In block 806, an electric signal corresponding to the charge may be transmitted to measuring circuit connected to one or more of the electrodes 404a, 404b, 604a, 604b, 704a, 704b of the hydrophone. In some aspects, the electric signal may include an amplified signal generated or amplified by a voltage amplifier or a charge amplifier. The electrodes 404a, 404b, 604a, 604b, 704a, 704b may be connected to the measuring circuit by an electrode wire 406a, 406b, 606a, 606b, 706a, 706b, respectively, to transmit the charge from respective electrode to the measuring circuit.

In some aspects, a method or apparatus may be provided according to one or more of the following examples:

Example 1: A solid-state hydrophone may include a metallic housing. The hydrophone may also include a piezoelectric rod disposed within the metallic housing and positioned between at least two electrodes. The piezoelectric rod may include a solid piezoelectric material forming a contiguous rod shape. The hydrophone may also include potting material positioned adjacent to the piezoelectric rod. At least a layer of the potting material may be positioned between the piezoelectric rod and the metallic housing.

Example 2: The solid-state hydrophone of Example 1 may feature the metallic housing including a ring shape encircling the piezoelectric rod to shield a longitudinal wall of the piezoelectric rod from acoustic waves.

Example 3: The solid-state hydrophone of Examples 1-2 may feature the metallic housing has a cup shape including a ring portion encircling the piezoelectric rod to shield a longitudinal wall of the piezoelectric rod from acoustic waves and a base portion enclosing an end of the ring portion. One electrode of the at least two electrodes may be bonded to the base portion of the metallic housing.

Example 4: The solid-state hydrophone of Examples 1-3 may feature the piezoelectric rod being enclosed by the metallic housing and a conductive layer positioned adjacent to an opposing end of the ring portion opposite the end of the ring portion enclosed by the base portion.

Example 5: The solid-state hydrophone of Examples 1-4 may feature the one electrode being bonded to the base portion of the metallic housing by a backing material and the potting material.

Example 6: The solid-state hydrophone of Examples 1-5 may feature the metallic housing including an electric wire coupled to the metallic housing and extending from the metallic housing to a reference potential to create an electromagnetic shield.

Example 7: The solid-state hydrophone of Example 6 may further include electrode wires coupled to the at least two electrodes and having a shield covering, wherein the shield covering is the reference potential.

Example 8: The solid-state hydrophone of Examples 1-7 may feature the metallic housing including an electric wire coupled to the metallic housing and extending from the metallic housing to a shield covering of a feed line cable.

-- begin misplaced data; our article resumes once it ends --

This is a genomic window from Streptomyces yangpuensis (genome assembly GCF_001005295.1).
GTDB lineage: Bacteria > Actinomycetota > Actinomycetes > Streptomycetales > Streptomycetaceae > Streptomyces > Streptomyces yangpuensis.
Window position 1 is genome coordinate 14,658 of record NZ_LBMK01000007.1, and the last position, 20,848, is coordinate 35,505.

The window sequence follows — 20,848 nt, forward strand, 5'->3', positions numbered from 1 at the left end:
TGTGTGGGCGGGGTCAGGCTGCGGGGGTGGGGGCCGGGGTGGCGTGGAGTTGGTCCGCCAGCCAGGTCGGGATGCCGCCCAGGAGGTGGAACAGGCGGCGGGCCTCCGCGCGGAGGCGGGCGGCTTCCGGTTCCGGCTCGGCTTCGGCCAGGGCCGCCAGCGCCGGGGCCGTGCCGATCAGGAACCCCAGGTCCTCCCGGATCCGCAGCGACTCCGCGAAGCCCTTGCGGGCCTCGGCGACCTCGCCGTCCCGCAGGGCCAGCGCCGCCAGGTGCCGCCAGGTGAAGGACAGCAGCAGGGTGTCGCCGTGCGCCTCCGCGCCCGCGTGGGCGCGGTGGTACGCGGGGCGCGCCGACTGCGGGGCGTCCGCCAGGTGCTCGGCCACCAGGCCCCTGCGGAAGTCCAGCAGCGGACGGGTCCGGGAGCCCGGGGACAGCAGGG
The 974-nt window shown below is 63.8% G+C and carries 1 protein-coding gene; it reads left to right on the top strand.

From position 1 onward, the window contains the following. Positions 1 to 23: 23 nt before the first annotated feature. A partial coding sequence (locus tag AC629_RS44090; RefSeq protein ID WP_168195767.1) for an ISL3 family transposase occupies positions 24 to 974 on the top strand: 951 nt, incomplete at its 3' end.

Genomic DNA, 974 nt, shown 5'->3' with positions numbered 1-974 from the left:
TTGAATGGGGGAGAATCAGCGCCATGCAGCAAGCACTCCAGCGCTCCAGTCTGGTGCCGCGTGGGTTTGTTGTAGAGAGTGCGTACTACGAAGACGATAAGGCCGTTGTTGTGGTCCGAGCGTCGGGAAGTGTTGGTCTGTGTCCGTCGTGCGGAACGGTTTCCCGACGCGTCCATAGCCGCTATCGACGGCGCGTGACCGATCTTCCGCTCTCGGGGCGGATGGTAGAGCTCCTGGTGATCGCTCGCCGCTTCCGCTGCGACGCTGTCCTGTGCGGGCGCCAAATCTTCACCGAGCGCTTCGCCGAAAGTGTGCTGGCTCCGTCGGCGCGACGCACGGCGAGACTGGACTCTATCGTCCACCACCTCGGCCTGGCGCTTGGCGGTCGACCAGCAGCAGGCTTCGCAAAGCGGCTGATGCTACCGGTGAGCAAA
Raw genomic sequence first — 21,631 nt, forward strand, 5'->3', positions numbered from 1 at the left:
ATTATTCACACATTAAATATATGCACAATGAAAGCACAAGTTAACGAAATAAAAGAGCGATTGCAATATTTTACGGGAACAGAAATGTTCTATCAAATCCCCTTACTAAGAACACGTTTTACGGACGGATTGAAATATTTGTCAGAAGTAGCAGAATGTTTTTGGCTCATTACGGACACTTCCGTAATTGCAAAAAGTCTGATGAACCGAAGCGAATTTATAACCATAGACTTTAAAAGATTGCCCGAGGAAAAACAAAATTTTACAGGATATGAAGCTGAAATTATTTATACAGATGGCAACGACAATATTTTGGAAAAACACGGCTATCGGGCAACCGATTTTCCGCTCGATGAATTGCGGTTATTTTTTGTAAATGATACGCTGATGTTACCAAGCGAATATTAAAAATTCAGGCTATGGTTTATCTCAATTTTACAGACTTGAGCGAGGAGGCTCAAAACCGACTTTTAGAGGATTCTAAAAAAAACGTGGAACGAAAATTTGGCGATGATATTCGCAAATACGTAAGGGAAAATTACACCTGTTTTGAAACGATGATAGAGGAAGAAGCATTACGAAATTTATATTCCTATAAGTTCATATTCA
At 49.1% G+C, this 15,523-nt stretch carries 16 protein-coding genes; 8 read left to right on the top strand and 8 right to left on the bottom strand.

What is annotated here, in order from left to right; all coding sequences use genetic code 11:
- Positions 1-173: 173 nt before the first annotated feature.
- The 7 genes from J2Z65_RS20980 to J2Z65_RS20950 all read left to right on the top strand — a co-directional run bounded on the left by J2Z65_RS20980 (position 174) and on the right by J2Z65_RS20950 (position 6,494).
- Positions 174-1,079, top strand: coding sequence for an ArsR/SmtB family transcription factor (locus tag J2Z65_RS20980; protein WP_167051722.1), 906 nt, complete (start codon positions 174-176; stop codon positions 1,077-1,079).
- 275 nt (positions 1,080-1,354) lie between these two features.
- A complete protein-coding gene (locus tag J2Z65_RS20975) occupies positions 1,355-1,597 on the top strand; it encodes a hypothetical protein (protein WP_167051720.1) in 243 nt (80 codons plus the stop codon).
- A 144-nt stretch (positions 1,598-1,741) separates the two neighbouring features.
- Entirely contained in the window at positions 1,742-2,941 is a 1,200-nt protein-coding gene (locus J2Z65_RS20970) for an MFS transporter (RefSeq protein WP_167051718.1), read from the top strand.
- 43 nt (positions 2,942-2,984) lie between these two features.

Example 9: A method may include receiving, at a solid-state hydrophone, an acoustic wave. The solid-state hydrophone may include a metallic housing. The hydrophone may also include a piezoelectric rod disposed within the metallic housing and positioned between at least two electrodes. The piezoelectric rod may include a solid piezoelectric material forming a contiguous rod shape. The hydrophone may also include potting material positioned adjacent to the piezoelectric rod. At least a layer of the potting material being positioned between the piezoelectric rod and the metallic housing. The method may also include shielding, by the metallic housing, one or more surfaces of the piezoelectric rod from a second acoustic wave. The method may also include generating, by the piezoelectric rod, an electric charge in response to a stress on the piezoelectric rod caused by the acoustic wave. The method may also include transmitting, by an electrode of the at least two electrodes, an electric signal corresponding to the electric charge to a measuring circuit electrically coupled to the electrode by an electrode wire attached to the electrode.

Example 10: The method of Example 9 may feature the second acoustic wave corresponding to noise. The method may also feature shielding the one or more surfaces of the piezoelectric rod from the second acoustic wave including preventing the piezoelectric rod from generating the electric charge in response to the noise.

Example 11: The method of Examples 9-10 may feature shielding the one or more surfaces of the piezoelectric rod from the second acoustic wave including generating, the metallic housing, an electromagnetic shield, wherein the metallic housing is electrically coupled to a reference potential.

Example 12: The method of Example 11 may feature the electrode wire attached to the electrode including a shield covering operable as the reference potential. The method may also feature the metallic housing being electrically coupled to the shield covering of the electrode wire by an electric wire extending from the metallic housing.

Example 13: The method of Examples 9-12 may feature the metallic housing having a ring shape encircling the piezoelectric rod. The method may also feature shielding the one or more surfaces of the piezoelectric rod to include shielding a longitudinal wall of the piezoelectric rod from the second acoustic wave.